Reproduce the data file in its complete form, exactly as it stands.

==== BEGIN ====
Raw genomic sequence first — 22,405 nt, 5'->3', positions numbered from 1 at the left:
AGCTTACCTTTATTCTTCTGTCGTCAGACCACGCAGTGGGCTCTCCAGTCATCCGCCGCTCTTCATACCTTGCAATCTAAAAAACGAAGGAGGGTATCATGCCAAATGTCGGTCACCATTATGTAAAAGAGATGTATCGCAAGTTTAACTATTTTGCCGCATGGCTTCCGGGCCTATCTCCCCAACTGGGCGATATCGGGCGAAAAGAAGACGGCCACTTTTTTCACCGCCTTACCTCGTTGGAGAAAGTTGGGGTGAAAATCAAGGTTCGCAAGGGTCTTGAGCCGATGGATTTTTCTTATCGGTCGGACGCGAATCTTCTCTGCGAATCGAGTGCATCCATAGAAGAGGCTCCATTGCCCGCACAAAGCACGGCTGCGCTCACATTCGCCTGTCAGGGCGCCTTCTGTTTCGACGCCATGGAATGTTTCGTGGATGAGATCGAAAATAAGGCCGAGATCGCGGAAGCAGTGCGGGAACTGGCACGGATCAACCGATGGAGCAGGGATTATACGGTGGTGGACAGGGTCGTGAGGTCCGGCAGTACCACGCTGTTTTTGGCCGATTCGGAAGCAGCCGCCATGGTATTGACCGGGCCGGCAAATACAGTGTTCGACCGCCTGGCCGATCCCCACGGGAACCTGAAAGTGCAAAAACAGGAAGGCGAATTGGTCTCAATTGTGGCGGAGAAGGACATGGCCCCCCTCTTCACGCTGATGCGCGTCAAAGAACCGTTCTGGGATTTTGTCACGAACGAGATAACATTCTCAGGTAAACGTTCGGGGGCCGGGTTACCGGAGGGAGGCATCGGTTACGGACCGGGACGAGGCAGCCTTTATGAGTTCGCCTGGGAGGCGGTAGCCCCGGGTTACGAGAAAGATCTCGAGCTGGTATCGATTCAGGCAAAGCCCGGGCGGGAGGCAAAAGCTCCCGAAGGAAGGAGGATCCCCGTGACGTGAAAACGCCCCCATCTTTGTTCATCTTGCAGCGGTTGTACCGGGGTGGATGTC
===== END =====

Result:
Raw genomic sequence first — 22,405 nt, 5'->3', positions numbered from 1 at the left:
AGCTTACCTTTATTCTTCTGTCGTCAGACCACGCAGTGGGCTCTCCAGTCATCCGCCGCTCTTCATACCTTGCAATCTAAAAAACGAAGGAGGGTATCATGCCAAATGTCGGTCACCATTATGTAAAAGAGATGTATCGCAAGTTTAACTATTTTGCCGCATGGCTTCCGGGCCTATCTCCCCAACTGGGCGATATCGGGCGAAAAGAAGACGGCCACTTTTTTCACCGCCTTACCTCGTTGGAGAAAGTTGGGGTGAAAATCAAGGTTCGCAAGGGTCTTGAGCCGATGGATTTTTCTTATCGGTCGGACGCGAATCTTCTCTGCGAATCGAGTGCATCCATAGAAGAGGCTCCATTGCCCGCACAAAGCACGGCTGCGCTCACATTCGCCTGTCAGGGCGCCTTCTGTTTCGACGCCATGGAATGTTTCGTGGATGAGATCGAAAATAAGGCCGAGATCGCGGAAGCAGTGCGGGAACTGGCACGGATCAACCGATGGAGCAGGGATTATACGGTGGTGGACAGGGTCGTGAGGTCCGGCAGTACCACGCTGTTTTTGGCCGATTCGGAAGCAGCCGCCATGGTATTGACCGGGCCGGCAAATACAGTGTTCGACCGCCTGGCCGATCCCCACGGGAACCTGAAAGTGCAAAAACAGGAAGGCGAATTGGTCTCAATTGTGGCGGAGAAGGACATGGCCCCCCTCTTCACGCTGATGCGCGTCAAAGAACCGTTCTGGGATTTTGTCACGAACGAGATAACATTCTCAGGTAAACGTTCGGGGGCCGGGTTACCGGAGGGAGGCATCGGTTACGGACCGGGACGAGGCAGCCTTTATGAGTTCGCCTGGGAGGCGGTAGCCCCGGGTTACGAGAAAGATCTCGAGCTGGTATCGATTCAGGCAAAGCCCGGGCGGGAGGCAAAAGCTCCCGAAGGAAGGAGGATCCCCGTGACGTGAAAACGCCCCCATCTTTGTTCATCTTGCAGCGGTTGTACCGGGGTGGATGTC